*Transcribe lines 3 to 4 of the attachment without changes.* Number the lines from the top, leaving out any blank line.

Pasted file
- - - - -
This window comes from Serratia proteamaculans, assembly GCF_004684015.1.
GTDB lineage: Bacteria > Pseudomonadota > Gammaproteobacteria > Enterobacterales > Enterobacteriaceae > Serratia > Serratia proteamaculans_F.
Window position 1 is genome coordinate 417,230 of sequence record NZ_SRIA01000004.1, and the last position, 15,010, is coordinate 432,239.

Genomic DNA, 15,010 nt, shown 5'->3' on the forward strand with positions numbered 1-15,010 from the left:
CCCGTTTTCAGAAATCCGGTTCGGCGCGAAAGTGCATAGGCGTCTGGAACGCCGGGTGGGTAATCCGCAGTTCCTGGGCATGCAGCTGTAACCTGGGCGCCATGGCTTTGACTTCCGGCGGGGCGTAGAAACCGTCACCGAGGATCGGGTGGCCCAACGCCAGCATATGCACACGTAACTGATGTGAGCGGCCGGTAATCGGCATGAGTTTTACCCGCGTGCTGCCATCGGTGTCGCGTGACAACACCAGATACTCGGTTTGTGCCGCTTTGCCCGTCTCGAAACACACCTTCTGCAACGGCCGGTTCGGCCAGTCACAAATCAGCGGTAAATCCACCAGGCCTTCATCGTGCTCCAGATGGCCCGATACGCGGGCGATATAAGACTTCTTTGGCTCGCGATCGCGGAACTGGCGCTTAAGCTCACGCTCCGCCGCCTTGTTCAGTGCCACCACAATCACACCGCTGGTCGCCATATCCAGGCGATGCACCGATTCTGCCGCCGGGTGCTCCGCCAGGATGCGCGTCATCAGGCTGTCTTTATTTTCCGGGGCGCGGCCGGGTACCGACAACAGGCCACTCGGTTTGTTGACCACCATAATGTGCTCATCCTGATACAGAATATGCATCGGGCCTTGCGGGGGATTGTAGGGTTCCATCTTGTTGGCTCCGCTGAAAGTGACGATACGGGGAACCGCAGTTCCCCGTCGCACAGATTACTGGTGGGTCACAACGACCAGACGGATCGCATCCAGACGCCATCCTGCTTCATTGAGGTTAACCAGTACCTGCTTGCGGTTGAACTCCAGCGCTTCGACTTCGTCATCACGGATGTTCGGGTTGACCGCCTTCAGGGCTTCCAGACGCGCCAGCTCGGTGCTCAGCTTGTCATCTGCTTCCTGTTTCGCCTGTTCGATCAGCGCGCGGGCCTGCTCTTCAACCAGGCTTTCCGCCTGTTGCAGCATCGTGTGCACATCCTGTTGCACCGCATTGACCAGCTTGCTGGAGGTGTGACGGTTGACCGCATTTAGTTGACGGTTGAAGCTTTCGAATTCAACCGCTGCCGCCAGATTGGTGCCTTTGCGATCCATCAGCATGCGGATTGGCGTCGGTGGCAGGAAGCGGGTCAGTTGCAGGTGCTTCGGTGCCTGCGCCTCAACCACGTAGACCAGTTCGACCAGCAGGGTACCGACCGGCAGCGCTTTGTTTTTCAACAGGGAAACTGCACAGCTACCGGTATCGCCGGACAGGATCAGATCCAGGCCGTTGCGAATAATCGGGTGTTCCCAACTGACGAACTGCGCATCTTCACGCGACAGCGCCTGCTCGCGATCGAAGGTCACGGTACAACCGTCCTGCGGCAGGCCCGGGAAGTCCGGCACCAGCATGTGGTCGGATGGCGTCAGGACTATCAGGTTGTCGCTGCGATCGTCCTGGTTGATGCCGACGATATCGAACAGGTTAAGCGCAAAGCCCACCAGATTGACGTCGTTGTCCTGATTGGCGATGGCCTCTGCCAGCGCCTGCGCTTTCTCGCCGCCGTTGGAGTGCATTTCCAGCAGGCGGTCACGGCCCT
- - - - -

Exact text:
Window position 1 is genome coordinate 417,230 of sequence record NZ_SRIA01000004.1, and the last position, 15,010, is coordinate 432,239.

Genomic DNA, 15,010 nt, shown 5'->3' on the forward strand with positions numbered 1-15,010 from the left: